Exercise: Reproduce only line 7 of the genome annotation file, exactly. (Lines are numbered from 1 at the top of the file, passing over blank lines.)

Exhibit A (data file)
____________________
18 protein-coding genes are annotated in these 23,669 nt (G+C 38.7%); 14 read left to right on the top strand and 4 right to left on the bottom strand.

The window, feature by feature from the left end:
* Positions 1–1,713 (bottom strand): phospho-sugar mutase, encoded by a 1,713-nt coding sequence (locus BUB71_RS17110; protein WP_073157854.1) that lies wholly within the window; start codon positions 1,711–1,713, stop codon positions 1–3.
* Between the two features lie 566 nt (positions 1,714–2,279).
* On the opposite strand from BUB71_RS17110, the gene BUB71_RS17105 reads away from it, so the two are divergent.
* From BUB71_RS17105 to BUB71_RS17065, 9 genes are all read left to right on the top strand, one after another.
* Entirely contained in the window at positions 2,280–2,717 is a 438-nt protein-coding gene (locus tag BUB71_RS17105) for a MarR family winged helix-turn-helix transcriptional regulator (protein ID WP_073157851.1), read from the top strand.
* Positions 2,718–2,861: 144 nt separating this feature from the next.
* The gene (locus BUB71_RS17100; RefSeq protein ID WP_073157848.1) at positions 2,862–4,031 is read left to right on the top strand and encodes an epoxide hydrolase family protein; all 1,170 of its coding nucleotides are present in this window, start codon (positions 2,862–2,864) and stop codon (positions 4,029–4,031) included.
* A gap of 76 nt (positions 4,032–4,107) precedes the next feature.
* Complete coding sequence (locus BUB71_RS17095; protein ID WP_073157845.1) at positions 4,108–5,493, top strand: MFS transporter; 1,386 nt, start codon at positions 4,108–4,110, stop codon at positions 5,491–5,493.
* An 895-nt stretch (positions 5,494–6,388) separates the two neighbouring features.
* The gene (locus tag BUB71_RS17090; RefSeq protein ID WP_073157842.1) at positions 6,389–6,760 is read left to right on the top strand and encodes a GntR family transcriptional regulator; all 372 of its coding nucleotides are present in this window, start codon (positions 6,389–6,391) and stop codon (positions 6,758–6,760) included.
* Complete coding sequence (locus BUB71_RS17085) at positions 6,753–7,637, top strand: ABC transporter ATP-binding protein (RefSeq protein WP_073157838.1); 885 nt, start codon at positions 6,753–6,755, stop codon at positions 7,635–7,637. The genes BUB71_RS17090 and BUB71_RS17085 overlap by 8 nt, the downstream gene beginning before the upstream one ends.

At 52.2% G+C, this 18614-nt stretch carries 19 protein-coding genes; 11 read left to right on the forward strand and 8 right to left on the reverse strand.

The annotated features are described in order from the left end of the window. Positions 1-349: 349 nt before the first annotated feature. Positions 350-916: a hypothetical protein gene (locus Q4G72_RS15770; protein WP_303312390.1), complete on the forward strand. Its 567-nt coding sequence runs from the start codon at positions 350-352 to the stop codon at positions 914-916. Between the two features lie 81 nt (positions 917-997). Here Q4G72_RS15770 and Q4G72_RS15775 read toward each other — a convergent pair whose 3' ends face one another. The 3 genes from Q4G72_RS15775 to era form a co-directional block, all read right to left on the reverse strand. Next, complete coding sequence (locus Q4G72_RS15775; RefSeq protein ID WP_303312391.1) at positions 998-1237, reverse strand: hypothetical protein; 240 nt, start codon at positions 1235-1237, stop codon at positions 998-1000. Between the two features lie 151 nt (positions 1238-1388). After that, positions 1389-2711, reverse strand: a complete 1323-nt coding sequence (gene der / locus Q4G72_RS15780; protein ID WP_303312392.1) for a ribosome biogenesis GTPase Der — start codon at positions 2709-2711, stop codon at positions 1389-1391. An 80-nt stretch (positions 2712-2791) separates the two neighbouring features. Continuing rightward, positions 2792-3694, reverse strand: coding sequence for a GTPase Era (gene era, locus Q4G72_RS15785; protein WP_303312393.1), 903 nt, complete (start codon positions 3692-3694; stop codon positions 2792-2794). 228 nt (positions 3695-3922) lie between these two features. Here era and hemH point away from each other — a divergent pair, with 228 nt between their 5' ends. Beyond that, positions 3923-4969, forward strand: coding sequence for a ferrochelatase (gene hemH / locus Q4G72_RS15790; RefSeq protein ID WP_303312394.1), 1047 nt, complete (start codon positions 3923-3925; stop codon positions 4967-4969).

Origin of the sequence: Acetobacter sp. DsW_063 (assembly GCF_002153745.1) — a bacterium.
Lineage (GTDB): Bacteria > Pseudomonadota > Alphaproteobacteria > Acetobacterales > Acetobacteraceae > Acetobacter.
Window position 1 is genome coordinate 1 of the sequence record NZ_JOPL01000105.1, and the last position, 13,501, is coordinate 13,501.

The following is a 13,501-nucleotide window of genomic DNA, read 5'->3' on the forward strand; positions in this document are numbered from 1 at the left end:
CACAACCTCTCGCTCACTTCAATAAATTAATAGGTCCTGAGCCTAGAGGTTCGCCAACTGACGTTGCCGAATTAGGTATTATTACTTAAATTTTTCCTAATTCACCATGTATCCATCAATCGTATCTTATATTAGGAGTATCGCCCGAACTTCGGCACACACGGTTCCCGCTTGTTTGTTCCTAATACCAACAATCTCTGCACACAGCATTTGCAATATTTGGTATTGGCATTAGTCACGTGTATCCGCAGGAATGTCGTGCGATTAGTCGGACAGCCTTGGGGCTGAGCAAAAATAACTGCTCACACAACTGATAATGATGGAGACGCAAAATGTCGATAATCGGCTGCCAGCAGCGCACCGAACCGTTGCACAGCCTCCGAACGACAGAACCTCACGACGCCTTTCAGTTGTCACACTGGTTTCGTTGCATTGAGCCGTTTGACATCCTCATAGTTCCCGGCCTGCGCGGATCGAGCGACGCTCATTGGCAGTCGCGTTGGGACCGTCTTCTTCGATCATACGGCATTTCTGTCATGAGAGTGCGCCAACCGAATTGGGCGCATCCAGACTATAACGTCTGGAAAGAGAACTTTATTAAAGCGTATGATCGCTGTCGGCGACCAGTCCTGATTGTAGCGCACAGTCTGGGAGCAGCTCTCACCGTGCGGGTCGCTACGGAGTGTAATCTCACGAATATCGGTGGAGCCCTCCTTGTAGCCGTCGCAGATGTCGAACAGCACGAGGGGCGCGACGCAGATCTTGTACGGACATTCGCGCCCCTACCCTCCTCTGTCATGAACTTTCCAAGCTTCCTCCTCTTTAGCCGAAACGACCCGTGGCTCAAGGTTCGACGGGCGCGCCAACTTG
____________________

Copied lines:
* Entirely contained in the window at positions 2,280–2,717 is a 438-nt protein-coding gene (locus tag BUB71_RS17105) for a MarR family winged helix-turn-helix transcriptional regulator (protein ID WP_073157851.1), read from the top strand.